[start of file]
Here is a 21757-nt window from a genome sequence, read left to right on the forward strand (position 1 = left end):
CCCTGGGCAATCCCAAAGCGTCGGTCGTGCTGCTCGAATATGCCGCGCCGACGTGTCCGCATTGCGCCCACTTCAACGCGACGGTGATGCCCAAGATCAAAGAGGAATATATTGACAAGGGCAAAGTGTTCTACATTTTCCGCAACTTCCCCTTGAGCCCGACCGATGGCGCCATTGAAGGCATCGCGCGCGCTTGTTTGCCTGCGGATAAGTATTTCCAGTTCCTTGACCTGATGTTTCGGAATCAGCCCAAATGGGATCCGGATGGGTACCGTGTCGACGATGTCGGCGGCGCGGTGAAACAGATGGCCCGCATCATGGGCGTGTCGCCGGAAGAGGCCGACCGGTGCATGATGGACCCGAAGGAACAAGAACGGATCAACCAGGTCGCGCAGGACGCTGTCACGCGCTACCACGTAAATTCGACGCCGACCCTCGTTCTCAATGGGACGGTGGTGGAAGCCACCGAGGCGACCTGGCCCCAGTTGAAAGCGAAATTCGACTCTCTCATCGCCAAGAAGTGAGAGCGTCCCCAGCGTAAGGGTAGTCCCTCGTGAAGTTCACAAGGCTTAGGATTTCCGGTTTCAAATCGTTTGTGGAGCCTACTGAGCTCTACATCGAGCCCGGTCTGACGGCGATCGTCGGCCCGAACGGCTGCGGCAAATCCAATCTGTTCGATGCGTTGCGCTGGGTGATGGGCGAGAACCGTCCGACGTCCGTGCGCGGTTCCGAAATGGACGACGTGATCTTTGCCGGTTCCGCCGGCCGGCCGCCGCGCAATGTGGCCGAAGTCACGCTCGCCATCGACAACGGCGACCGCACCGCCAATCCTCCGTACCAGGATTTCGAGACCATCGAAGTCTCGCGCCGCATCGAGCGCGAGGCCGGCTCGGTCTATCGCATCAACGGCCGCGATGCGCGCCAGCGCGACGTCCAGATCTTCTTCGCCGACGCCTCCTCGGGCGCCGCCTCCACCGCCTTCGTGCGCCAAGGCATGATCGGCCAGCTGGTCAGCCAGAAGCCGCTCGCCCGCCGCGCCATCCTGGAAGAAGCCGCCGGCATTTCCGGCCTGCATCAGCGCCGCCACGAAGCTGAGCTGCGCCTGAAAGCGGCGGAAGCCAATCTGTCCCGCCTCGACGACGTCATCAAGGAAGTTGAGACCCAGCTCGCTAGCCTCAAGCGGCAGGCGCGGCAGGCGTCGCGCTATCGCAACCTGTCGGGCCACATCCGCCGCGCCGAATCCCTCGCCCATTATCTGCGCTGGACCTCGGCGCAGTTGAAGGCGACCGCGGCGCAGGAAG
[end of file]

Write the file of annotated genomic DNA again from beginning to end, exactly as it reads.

Here is a 21757-nt window from a genome sequence, read left to right on the forward strand (position 1 = left end):
CCCTGGGCAATCCCAAAGCGTCGGTCGTGCTGCTCGAATATGCCGCGCCGACGTGTCCGCATTGCGCCCACTTCAACGCGACGGTGATGCCCAAGATCAAAGAGGAATATATTGACAAGGGCAAAGTGTTCTACATTTTCCGCAACTTCCCCTTGAGCCCGACCGATGGCGCCATTGAAGGCATCGCGCGCGCTTGTTTGCCTGCGGATAAGTATTTCCAGTTCCTTGACCTGATGTTTCGGAATCAGCCCAAATGGGATCCGGATGGGTACCGTGTCGACGATGTCGGCGGCGCGGTGAAACAGATGGCCCGCATCATGGGCGTGTCGCCGGAAGAGGCCGACCGGTGCATGATGGACCCGAAGGAACAAGAACGGATCAACCAGGTCGCGCAGGACGCTGTCACGCGCTACCACGTAAATTCGACGCCGACCCTCGTTCTCAATGGGACGGTGGTGGAAGCCACCGAGGCGACCTGGCCCCAGTTGAAAGCGAAATTCGACTCTCTCATCGCCAAGAAGTGAGAGCGTCCCCAGCGTAAGGGTAGTCCCTCGTGAAGTTCACAAGGCTTAGGATTTCCGGTTTCAAATCGTTTGTGGAGCCTACTGAGCTCTACATCGAGCCCGGTCTGACGGCGATCGTCGGCCCGAACGGCTGCGGCAAATCCAATCTGTTCGATGCGTTGCGCTGGGTGATGGGCGAGAACCGTCCGACGTCCGTGCGCGGTTCCGAAATGGACGACGTGATCTTTGCCGGTTCCGCCGGCCGGCCGCCGCGCAATGTGGCCGAAGTCACGCTCGCCATCGACAACGGCGACCGCACCGCCAATCCTCCGTACCAGGATTTCGAGACCATCGAAGTCTCGCGCCGCATCGAGCGCGAGGCCGGCTCGGTCTATCGCATCAACGGCCGCGATGCGCGCCAGCGCGACGTCCAGATCTTCTTCGCCGACGCCTCCTCGGGCGCCGCCTCCACCGCCTTCGTGCGCCAAGGCATGATCGGCCAGCTGGTCAGCCAGAAGCCGCTCGCCCGCCGCGCCATCCTGGAAGAAGCCGCCGGCATTTCCGGCCTGCATCAGCGCCGCCACGAAGCTGAGCTGCGCCTGAAAGCGGCGGAAGCCAATCTGTCCCGCCTCGACGACGTCATCAAGGAAGTTGAGACCCAGCTCGCTAGCCTCAAGCGGCAGGCGCGGCAGGCGTCGCGCTATCGCAACCTGTCGGGCCACATCCGCCGCGCCGAATCCCTCGCCCATTATCTGCGCTGGACCTCGGCGCAGTTGAAGGCGACCGCGGCGCAGGAAG